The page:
An Exploratory Study of Inflammatory Breast Cancer in Tanzania
Clinical and Epidemiologic Profile of Breast Cancer in Tanzania (pdf)
Summer internship experience abstract
BACKGROUND: Inflammatory breast cancer (IBC) is a rare, invasive, rapidly developing, and very lethal form of breast cancer. It accounts for approximately 1 to 5 % of all cancer cases in the United States1 and has only a 42% three-year survival rate compared to an 85% survival rate for other types of breast cancer. The prevalence of IBC worldwide is uncertain, as the condition is often misdiagnosed or left untreated. Early signs of IBC may imitate inflammatory processes such as acute mastitis. However, because IBC is not truly an inflammatory state, systemic symptoms, such as fever, should not be present.
In parts of North Africa and the Middle East the frequency of IBC is as much as 10% of all breast cancer cases. While the exact cause of this increased frequency isnâ€™t fully understood, it has been shown through research in the U.S. that African-American women are at a particularly higher risk of developing IBC than their Caucasian counterparts. Additionally, this type of breast cancer tends to affect women at a younger age than non-inflammatory breast cancer.
Despite the fact that IBC disproportionately affects those in developing countries, there has little research examining the frequency of IBC internationally. In Africa, populations in North Africa, such as Tunisia, Egypt, and Morocco, have been studied while much of the rest of Africa has been ignored. One study in Egypt reported that Egyptian women have a much higher proportion of IBC cases than the U.S. and that these women have a much earlier onset with the mean age at 46.9 years. It was also reported that tumors of IBC patients had a much higher expression of the oncogene protein, RhoC. Additionally, IBC cases had more tumor emboli present, tended to have fewer children, and were less likely to present with a distinguishable mass than the non-IBC patients.2 While studies like this are invaluable in adding to the scientific body of knowledge regarding IBC, it has yet to be determined if these findings are generalizable to other African countries, particularly those in the Sub-Saharan region. The purpose of the present study is to determine the proportion of inflammatory breast cancer in Tanzania, a population that has thus far not been researched.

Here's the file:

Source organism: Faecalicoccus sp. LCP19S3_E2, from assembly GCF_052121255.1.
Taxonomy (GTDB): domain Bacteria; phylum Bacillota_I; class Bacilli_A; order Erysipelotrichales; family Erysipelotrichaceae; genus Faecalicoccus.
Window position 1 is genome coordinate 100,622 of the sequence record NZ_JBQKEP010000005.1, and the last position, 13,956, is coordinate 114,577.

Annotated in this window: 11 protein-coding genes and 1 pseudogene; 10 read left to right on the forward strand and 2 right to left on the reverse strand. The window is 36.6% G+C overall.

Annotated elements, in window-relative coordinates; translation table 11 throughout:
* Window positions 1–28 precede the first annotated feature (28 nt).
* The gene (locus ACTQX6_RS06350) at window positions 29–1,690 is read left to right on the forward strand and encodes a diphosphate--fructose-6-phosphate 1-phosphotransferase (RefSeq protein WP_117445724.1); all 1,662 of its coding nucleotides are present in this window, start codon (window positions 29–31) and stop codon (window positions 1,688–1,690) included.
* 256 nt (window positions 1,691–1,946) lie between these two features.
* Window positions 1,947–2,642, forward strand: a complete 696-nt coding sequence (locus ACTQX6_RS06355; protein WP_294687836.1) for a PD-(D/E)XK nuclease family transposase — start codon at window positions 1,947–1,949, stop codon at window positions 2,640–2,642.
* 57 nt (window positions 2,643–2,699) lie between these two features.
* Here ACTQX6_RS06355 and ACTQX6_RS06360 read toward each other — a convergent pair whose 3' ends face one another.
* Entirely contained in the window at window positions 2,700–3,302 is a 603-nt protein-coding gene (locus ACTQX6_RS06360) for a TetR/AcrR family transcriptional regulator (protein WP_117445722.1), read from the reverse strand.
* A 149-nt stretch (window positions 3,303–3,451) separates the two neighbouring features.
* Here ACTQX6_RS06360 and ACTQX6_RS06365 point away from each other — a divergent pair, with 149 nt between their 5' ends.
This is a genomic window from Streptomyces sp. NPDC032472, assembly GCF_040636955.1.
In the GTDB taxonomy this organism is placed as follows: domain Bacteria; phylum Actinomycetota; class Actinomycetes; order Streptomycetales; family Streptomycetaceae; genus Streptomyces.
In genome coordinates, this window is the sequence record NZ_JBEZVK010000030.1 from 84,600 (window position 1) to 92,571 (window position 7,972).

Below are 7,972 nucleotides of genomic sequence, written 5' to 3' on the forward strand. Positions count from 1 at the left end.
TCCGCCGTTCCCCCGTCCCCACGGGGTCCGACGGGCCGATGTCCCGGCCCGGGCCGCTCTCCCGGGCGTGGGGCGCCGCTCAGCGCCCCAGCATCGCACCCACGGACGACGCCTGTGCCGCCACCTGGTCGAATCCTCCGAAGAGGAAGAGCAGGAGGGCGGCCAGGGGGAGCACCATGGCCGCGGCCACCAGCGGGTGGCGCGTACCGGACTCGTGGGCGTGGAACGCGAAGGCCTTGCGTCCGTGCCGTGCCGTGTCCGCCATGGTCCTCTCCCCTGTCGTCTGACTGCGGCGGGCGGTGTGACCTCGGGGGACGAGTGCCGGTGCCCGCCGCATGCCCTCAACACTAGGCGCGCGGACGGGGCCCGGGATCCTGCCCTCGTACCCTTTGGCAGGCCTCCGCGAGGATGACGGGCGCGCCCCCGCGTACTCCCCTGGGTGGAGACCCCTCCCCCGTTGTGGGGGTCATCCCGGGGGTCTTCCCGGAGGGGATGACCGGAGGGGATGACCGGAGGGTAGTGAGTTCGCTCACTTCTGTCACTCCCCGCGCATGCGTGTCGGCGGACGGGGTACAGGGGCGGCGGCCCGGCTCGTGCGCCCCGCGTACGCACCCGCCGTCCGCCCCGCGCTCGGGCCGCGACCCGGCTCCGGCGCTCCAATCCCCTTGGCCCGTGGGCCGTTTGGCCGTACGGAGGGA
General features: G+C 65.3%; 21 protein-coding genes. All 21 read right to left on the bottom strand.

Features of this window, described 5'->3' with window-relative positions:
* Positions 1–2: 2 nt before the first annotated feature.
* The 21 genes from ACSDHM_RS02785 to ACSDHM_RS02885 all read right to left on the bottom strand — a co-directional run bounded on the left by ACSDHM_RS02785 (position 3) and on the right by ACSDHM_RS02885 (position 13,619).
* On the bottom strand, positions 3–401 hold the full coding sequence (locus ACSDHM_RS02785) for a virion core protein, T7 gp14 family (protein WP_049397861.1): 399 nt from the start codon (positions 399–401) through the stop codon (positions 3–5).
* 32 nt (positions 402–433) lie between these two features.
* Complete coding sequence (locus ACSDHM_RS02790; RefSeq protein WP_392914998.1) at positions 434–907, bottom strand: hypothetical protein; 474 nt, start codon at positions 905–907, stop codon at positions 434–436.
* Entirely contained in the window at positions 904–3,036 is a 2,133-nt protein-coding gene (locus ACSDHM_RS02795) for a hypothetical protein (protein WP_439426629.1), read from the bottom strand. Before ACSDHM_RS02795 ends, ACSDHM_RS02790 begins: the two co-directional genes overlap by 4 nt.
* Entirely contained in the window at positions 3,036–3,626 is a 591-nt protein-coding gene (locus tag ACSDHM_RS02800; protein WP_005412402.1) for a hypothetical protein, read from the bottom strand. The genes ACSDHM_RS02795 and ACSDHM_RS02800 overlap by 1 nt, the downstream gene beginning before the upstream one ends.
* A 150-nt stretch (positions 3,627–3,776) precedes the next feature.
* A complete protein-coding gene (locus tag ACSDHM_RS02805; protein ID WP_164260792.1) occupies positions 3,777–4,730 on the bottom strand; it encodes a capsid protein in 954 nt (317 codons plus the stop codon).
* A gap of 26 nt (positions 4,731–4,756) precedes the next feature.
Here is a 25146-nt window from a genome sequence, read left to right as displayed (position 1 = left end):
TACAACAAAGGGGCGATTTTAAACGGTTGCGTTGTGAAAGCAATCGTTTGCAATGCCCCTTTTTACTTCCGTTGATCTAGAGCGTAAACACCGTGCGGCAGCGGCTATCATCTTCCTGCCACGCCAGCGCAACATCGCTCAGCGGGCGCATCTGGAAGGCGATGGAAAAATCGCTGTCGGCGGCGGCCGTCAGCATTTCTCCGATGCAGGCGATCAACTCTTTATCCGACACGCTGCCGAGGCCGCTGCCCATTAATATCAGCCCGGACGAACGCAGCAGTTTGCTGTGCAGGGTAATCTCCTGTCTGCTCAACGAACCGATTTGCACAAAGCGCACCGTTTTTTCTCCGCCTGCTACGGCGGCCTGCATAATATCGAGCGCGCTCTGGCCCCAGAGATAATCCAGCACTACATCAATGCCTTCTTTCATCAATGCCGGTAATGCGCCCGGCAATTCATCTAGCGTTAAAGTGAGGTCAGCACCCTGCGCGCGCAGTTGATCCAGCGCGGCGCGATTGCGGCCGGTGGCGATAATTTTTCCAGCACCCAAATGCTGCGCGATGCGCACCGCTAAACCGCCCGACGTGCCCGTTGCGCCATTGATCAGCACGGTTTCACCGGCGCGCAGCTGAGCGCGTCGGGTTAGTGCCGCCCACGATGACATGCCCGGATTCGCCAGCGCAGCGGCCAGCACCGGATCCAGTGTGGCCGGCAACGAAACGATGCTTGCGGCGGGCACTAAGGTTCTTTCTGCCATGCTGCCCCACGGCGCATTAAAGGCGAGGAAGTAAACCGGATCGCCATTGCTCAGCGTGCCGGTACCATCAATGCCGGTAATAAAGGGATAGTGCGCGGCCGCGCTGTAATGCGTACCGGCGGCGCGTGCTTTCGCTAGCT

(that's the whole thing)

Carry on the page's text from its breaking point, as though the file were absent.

AIMS & METHODS: I will be traveling to Dar Es Salaam, Tanzania, where I will be working at the Ocean Road Cancer Institute with Dr. Twalib Ngoma. My primary aim is to identify the frequency of inflammatory breast cancer in Tanzania within the past 5 years. I will review medical records of breast cancer cases and abstract demographic and clinical information from these records based on priority of being IBC. Tumor tissues will be obtained for a sample of the subjects from the Muhimbili medical school. Slides will be cut and specimens will be brought back to the US, where they will be analyzed for tumor emboli and Rho-C overexpression.
LEARNING OBJECTIVES: This internship will provide me with invaluable field and laboratory experience in an international setting. I will learn about the challenges of epidemiological research in developing countries and devise strategies to overcome them. This internship will give also give me the opportunity to work on data analysis after my return from Tanzania and it will give me experience related to the process of publishing research findings. This study will increase the general knowledge of IBC in Africa and it will specifically provide insight into the proportion of IBC cases in Tanzania. Because IBC has a higher incidence among African-American women in the US, it will have implications to the U.S. population.
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